CENTER CITY - For 32 years, the Pennsylvania Public Interest Research Group, or PennPIRG, has been looking at all the toys on the market for any safety concerns. And despite recent product safety regulation reforms, they say dangerous toys still exist.
Read PennPIRG's "Trouble in Toyland" full report:
Here's some really important information for all of us before we do our holiday toy shopping.
PennPIRG says toys that pose a hazard to kids are being sold at dollar stores, big box stores, and online.
Michael Roles of PennPIRG said, "Parents need to be vigilant when they're shopping this holiday season."
PennPIRG's Trouble in Toyland report includes toys with the following dangers: data-collecting toys; choking hazards including balloons, small parts and batteries; magnets that can be ingested; toxic substances including lead and phthalates; overheating toys including hover boards; and excessively loud toys.
"When our researchers went out, we again found products that are hazardous to our children," Roles said.
PennPIRG's reports have led to 150 recalls by the Consumer Product Safety Commission but the group says dangerous toys are still on the market.
When we asked Roles if a particular doll was a good example of a data-collecting toy, he said, "Yes, it asks kids questions and connects to Bluetooth and doesn't necessarily have a secure connection."
PennPIRG says the doll in question has been banned in Germany for privacy violations and is subject to a complaint with the U.S. Federal Trade Commission.
We also asked about fidget spinners, the wildly popular toy with children, but Roles says they also pose a danger.
"We found that this fidget spinner in particular has 300 times the safe limit (of lead) for children... And we all know the dangers lead poses to children. It's very harmful during brain development," Roles said.
The Toy Association released the following statement following PennPIRG's report:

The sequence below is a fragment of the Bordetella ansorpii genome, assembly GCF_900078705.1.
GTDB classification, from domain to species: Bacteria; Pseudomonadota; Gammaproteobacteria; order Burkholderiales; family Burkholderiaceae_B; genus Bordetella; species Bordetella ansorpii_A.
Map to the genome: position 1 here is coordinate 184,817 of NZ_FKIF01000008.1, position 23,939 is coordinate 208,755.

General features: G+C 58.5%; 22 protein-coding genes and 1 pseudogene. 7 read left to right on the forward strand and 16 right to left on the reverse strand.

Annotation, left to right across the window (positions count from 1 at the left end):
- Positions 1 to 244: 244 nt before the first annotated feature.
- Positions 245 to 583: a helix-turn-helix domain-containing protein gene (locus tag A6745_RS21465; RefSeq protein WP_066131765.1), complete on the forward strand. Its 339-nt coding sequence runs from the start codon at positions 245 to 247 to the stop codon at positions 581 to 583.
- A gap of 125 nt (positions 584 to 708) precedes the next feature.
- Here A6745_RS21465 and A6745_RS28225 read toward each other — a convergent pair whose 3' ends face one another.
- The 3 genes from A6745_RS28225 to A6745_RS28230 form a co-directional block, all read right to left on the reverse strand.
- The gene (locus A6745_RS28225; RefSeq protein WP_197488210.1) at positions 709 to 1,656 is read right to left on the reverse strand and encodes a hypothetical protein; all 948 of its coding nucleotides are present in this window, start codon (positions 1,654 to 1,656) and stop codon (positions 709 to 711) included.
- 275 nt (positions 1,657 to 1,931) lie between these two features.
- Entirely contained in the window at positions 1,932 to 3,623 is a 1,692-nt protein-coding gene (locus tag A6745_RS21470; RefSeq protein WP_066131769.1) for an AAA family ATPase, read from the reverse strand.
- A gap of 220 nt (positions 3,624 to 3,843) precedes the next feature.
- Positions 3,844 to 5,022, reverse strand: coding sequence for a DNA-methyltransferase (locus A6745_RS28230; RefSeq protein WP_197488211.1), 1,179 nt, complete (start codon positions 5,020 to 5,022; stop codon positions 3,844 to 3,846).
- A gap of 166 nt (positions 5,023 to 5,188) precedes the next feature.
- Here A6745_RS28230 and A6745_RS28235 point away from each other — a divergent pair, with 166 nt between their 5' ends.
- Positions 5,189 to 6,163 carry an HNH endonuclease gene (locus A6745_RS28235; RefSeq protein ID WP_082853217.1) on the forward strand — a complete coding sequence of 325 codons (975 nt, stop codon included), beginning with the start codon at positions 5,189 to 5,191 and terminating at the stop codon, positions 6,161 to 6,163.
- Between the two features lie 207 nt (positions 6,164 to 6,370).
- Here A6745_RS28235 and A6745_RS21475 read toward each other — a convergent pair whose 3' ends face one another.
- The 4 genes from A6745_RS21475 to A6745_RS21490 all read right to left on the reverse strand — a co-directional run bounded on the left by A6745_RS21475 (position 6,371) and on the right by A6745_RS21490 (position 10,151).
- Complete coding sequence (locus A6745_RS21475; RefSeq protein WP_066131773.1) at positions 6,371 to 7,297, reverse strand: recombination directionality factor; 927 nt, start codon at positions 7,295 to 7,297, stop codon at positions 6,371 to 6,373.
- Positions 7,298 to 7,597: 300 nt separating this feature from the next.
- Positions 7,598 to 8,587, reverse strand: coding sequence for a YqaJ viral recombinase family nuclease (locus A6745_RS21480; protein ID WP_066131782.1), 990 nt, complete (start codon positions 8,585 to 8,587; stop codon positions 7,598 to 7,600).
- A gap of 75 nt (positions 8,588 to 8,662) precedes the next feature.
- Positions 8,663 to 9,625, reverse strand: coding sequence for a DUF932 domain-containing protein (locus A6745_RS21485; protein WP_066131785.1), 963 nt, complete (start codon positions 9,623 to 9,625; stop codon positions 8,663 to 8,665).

"Many of the items named in U.S. PIRG's supposed "Trouble in Toyland" report were previously recalled due to ongoing regulatory vigilance, and are no longer offered for sale. In typical fashion, PIRG has resorted to simply listing recalled toys because they couldn't find safety violations among the toys that are on the market. As a result, the group is needlessly frightening parents and caregivers during what is supposed to be a joyful time of year.
Recalls are very rare - typically, only 0.003 percent of the three billion toys sold each year in the U.S. are recalled. According to the U.S. Consumer Product Safety Commission (CPSC), toy recalls have declined dramatically in recent years. The CPSC consistently lists toys among the safest consumer product categories found in the home.
It is concerning that several of the items in PIRG's report are NOT toys (hoverboards, dishes, balloons, etc.) The inclusion of these products in a supposed "toy" safety report undermines the toy industry's deep and ongoing commitment to ensuring that toys are safe.
U.S. toy safety requirements are among the strictest in the world, and include more than 100+ standards, such as: strict lead limits, limits on sound level output, and a highly effective small parts regulation that was developed with the help of pediatricians. Toy companies must also comply with the Children's Online Privacy Protection Act (COPPA) - a federal law that establishes privacy and security requirements for connected toys.
As innovative products continue to emerge, the toy industry works with experts to review and revise toy safety standards whenever necessary. U.S. PIRG has been repeatedly invited to participate in the continual review of toy standards - but each time, the group declines this invitation.
Parents and caregivers should always shop at reputable stores and online retailers they know and trust, and follow the age-grading on toy packaging. The Toy Association educates parents about choosing age-appropriate toys, and encourages parents to read all instructions and safety warnings on toy packaging and supervise their children at play.
Safety is the toy industry's top priority every day of the year. For more information, families are invited to visit www.PlaySafe.org, The Toy Association's website for parents and caregivers."
For more information, visit U.S. PIRG and Recalls.
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